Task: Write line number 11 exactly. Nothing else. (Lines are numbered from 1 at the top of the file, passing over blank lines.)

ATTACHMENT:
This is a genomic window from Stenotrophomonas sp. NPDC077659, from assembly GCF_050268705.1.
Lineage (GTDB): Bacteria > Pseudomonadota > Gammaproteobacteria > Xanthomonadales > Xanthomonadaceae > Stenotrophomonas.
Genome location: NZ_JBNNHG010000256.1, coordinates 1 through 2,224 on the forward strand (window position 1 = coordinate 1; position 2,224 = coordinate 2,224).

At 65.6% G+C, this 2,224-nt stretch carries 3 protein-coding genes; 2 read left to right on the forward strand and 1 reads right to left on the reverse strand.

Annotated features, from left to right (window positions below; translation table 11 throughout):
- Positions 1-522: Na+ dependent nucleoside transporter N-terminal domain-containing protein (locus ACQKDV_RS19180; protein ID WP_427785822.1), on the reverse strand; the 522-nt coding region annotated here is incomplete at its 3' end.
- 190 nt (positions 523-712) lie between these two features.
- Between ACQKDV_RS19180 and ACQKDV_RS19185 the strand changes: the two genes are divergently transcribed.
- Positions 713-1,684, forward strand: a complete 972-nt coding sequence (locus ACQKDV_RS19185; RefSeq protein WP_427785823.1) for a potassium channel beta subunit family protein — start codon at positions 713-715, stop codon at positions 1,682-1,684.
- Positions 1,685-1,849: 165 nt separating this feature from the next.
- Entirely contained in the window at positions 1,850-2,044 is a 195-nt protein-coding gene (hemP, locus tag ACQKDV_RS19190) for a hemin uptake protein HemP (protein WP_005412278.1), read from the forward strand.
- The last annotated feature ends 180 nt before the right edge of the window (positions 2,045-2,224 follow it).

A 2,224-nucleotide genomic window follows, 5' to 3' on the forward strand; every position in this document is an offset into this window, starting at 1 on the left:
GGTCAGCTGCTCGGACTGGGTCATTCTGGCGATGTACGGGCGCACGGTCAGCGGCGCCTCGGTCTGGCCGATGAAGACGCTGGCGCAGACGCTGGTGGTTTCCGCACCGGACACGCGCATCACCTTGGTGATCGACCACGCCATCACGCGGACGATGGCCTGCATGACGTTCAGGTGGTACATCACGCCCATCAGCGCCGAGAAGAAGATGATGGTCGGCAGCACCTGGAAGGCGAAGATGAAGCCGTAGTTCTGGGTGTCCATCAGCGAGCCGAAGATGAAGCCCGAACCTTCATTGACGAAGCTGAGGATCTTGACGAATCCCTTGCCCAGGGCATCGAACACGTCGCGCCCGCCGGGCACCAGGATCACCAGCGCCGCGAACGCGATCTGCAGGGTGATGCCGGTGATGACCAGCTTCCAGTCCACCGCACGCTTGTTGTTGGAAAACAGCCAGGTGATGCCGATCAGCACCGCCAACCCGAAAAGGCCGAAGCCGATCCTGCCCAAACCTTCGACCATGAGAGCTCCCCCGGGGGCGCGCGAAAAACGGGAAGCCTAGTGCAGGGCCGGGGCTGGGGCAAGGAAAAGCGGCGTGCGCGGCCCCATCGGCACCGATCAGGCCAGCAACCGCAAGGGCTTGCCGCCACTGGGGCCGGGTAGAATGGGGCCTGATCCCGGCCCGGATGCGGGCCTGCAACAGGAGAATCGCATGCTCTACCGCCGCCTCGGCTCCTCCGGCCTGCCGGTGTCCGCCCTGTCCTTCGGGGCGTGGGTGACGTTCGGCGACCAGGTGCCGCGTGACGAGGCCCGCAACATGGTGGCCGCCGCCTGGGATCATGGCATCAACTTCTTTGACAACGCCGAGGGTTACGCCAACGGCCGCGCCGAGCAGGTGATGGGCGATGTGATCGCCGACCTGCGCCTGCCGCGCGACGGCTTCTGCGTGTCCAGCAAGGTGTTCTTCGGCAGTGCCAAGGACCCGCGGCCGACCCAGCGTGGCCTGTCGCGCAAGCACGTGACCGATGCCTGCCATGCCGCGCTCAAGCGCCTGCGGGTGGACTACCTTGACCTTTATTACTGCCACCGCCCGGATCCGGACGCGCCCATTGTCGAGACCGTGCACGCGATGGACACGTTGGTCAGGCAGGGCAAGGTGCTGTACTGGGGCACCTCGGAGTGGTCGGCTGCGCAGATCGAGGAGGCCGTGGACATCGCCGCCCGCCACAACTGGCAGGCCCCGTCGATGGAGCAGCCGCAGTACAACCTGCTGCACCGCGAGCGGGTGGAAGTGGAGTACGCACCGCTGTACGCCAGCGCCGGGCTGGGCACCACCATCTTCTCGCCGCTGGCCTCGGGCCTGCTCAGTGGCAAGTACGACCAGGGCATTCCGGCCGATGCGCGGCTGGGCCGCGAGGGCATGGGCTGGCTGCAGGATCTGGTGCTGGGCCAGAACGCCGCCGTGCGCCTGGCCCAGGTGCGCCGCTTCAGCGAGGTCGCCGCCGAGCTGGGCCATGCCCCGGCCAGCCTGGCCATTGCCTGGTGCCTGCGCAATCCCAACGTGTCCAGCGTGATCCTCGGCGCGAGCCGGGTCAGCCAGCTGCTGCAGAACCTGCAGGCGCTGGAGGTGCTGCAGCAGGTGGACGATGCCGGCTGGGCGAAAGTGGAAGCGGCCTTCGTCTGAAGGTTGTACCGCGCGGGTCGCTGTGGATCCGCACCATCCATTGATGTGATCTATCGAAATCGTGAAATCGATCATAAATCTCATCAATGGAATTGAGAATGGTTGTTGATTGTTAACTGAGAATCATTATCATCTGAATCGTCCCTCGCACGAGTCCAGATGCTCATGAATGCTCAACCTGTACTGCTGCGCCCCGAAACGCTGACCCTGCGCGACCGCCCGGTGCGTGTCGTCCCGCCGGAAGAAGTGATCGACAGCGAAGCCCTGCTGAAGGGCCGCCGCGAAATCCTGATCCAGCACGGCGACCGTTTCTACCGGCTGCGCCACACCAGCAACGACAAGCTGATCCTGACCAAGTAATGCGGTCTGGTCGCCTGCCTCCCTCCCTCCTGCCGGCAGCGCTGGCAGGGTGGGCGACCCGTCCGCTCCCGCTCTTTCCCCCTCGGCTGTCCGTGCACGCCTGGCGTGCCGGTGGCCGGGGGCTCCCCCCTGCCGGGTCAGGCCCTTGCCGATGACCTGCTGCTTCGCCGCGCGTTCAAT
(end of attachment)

- Entirely contained in the window at positions 1,850-2,044 is a 195-nt protein-coding gene (hemP, locus tag ACQKDV_RS19190) for a hemin uptake protein HemP (protein WP_005412278.1), read from the forward strand.